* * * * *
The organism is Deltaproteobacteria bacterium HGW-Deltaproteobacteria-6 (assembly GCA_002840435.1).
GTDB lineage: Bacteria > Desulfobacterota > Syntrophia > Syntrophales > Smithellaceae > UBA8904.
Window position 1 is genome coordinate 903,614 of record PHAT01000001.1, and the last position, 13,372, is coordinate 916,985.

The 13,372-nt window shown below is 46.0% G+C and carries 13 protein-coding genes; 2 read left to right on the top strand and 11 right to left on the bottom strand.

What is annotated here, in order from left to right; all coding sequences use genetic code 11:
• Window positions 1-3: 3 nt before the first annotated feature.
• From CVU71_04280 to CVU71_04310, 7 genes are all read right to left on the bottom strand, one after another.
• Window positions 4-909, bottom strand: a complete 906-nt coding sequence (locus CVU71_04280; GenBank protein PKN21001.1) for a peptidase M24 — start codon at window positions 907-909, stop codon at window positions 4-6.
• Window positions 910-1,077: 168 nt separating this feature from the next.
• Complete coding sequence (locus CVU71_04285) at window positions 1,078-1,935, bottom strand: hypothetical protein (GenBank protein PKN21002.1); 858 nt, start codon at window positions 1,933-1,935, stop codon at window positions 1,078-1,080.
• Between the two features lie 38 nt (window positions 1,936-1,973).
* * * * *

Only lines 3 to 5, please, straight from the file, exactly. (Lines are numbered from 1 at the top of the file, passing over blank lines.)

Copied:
Window position 1 is genome coordinate 903,614 of record PHAT01000001.1, and the last position, 13,372, is coordinate 916,985.

The 13,372-nt window shown below is 46.0% G+C and carries 13 protein-coding genes; 2 read left to right on the top strand and 11 right to left on the bottom strand.

What is annotated here, in order from left to right; all coding sequences use genetic code 11: